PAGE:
RF is an ensemble of multiple decision trees. Each tree is learned on a bootstrap sample of training data and each node in the tree is split using the best among a randomly selected set of features. The decisions from each tree are aggregated and a final model prediction is based on majority vote [27]. The RF model requires very little pre-processing of the data, as the features do not need to be normalized and feature selection procedures are not required because the algorithm effectively does this on its own. Additionally, the model is resistant to over fitting the training data because each tree within the forest is independently grown to maximum depth using a randomly selected subset of features.

SVM’s perform classification tasks by mapping features onto a multidimensional space and constructing decision boundaries, called hyperplanes, which maximise the margin between observations of different activity classes. The margin is determined by the distance between “support vectors”, which are observations that lie in an area of space which creates a boundary between activity classes. New observations are mapped onto the multidimensional space and assigned a class prediction based on which side of the hyperplane it lies [26]. We chose to use an SVM model because it performs well with high dimensional data, is robust to noise, and it is able to classify non-linearly separable feature vectors using Kernel functions. The SVM classifiers were configured using a radial basis kernel function, and the cost parameter was optimized in the course of cross-validation. The cost parameter or soft margin adjusts the width of the hyperplane. For implementation of the SVM models, features were normalized to a mean of zero and scaled to unit variance by subtracting the corresponding mean and dividing by the standard deviation.

Model training and cross-validation

Models were trained and cross-validated using the “kernlab”, “randomForest”, “rpart”, and “caret” packages within R (Version 3.3.2) [29]. Model fit was evaluated using leave-one-subject-out (LOSO) cross-validation. With LOSO cross validation, a model is trained on data from all participants except one, who is “left out” and used as a test dataset. The process is repeated until each participant has been used as a test dataset, and the results are aggregated. The cross-validation performances of the classifiers were evaluated by computing overall accuracy and F-scores.

Overall accuracy was calculated as:

$$ \frac{correctly\ classified\ observations}{total\ observations}\times 100 $$

F-score was calculated as:

$$ \frac{\left(2\times Precision\times Recall\right)}{\left( Precision+ Recall\right)}\times 100 $$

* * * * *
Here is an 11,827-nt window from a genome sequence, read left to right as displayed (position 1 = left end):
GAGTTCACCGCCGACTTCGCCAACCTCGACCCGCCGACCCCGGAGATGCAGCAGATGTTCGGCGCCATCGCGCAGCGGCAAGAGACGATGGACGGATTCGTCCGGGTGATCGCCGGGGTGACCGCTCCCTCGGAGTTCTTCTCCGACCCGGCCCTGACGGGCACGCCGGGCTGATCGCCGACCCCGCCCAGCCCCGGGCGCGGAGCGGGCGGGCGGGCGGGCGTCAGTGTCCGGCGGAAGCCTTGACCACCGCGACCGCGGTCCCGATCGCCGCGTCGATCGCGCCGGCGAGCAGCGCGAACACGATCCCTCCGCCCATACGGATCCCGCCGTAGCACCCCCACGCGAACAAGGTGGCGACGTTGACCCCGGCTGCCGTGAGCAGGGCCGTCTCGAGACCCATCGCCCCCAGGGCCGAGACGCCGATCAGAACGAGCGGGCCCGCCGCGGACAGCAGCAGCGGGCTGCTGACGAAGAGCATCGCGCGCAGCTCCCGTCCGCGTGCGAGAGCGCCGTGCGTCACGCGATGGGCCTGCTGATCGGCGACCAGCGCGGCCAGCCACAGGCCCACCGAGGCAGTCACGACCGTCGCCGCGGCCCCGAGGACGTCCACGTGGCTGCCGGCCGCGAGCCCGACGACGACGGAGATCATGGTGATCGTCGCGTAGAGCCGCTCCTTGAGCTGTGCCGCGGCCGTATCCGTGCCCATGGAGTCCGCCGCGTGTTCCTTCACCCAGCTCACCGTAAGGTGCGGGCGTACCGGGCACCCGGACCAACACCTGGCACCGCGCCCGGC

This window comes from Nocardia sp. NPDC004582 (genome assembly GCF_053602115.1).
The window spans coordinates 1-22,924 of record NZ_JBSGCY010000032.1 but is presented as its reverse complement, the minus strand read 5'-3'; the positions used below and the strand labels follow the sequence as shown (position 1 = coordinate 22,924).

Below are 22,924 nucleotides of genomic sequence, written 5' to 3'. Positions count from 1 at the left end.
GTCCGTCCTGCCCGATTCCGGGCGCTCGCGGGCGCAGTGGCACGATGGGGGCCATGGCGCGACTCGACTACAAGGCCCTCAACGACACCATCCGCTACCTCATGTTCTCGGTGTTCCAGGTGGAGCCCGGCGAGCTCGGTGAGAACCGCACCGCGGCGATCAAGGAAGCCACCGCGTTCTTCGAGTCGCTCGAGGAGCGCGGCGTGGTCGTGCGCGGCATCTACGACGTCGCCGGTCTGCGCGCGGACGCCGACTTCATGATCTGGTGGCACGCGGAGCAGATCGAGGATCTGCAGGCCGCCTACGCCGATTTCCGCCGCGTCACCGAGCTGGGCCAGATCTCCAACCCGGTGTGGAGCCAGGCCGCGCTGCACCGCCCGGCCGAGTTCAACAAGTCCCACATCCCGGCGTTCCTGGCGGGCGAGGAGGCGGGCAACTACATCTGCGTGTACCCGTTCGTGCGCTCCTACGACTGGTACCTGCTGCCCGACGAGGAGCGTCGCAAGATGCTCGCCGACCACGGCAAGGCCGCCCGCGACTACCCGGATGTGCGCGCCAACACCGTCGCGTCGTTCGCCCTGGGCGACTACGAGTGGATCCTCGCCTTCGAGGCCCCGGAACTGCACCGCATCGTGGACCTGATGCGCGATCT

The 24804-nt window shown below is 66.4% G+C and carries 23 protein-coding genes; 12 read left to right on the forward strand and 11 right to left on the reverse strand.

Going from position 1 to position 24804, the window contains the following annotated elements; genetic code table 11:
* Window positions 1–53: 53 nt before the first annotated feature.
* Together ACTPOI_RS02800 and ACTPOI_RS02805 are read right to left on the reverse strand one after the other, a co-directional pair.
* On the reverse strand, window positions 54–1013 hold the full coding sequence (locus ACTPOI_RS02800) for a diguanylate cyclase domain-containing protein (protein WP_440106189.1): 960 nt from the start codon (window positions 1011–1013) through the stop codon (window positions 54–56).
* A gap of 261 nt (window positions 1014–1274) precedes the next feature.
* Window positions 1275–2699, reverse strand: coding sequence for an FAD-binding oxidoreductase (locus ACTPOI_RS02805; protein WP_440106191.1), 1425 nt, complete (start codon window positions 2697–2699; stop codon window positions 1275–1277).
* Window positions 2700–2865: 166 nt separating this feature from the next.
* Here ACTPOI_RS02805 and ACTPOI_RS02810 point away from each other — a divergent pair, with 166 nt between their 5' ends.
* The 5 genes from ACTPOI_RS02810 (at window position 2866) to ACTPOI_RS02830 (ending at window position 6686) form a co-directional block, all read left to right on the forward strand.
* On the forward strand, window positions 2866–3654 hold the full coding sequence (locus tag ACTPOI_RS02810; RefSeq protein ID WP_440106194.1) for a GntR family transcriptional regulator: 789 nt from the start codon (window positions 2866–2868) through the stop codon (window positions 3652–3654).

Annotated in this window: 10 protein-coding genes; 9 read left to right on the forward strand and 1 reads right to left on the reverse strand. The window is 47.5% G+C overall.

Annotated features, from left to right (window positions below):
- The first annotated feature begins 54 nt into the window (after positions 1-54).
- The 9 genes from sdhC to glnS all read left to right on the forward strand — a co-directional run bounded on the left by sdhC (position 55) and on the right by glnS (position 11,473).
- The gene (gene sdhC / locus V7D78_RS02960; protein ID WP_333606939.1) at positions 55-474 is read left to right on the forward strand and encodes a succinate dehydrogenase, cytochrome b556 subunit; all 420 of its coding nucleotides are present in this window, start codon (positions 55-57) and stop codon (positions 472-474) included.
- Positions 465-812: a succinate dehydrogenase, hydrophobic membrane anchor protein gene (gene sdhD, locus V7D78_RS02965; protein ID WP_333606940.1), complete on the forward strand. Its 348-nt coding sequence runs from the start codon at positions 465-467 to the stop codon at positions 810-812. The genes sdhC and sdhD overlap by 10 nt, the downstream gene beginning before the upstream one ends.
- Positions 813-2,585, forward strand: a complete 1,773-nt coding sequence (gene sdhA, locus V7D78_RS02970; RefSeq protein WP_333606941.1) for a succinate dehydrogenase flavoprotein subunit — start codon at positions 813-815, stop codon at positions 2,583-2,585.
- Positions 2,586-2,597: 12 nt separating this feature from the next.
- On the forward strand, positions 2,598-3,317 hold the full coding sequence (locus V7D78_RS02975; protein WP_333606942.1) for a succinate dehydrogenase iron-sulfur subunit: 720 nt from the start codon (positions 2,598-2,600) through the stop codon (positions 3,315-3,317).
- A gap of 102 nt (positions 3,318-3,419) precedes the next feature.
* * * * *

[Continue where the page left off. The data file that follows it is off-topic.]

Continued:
Recall measures the proportion of observations that were correctly classified (equivalent to sensitivity), while precision measures the proportion of predicted observations that were correct (equivalent to positive predictive value). F-scores were calculated because it is based on the harmonic mean of precision and recall and is less biased by class size imbalances [30]. F-scores were calculated for each activity class and averaged to provide an overall F-score for each classifier. Additionally, for each model, confusion matrices were generated to summarise patterns of misclassification for each classifier.

Statistical analysis

Differences in overall accuracy and F-scores were tested for statistical significance using Friedman nonparametric tests as described by Stopor [31]. When the test statistic was significant, pair-wise tests with a Bonferroni correction for multiple comparisons was used to determine the location of significant differences. An alpha level of 0.05 was used as the level of significance.


In the BDT models, the complexity parameter was optimized at 0.01. The complete BDT models for each placement configuration are displayed in Additional file 1. The RF models were built with 500 trees and the number of features randomly sampled at each split was optimized at 3 for the wrist and hip models and 6 for the combined hip and wrist model. For the SVM models, the cost parameter was optimized at 3.0.

Classification accuracy for each supervised learning algorithm and accelerometer configuration are displayed in Fig. 1. The Friedman nonparametric test provided statistical evidence of a significant difference in classification accuracy across the nine models (F8,168 = 14.1, p < .0001). For all three placement configurations, SVM and RF exhibited significantly better classification accuracy than BDT. For BDT, the combined hip and wrist classifier exhibited significantly higher classification accuracy than the hip classifier, with the hip classifier, in turn, providing significantly higher classification than the wrist. For SVM and RF, the combined hip and wrist classifiers exhibited significantly higher classification accuracy than the hip or wrist classifiers. Although SVM and RF classifiers trained on hip data exhibited higher classification accuracy than those trained on wrist data, the differences in overall accuracy were small (1.9–3.3%) and not statistically significant.

Fig. 1
figure 1

Overall accuracy performance for hip, wrist, and combined hip and wrist classifiers. BDT = Binary Decision Tree, RF = Random Forest, SVM = Support Vector Machine, h+w = hip and wrist, * = significantly different from RF and SVM at a given placement location, † = significantly different from wrist for a given algorithm, § = significantly different from hip or wrist for a given algorithm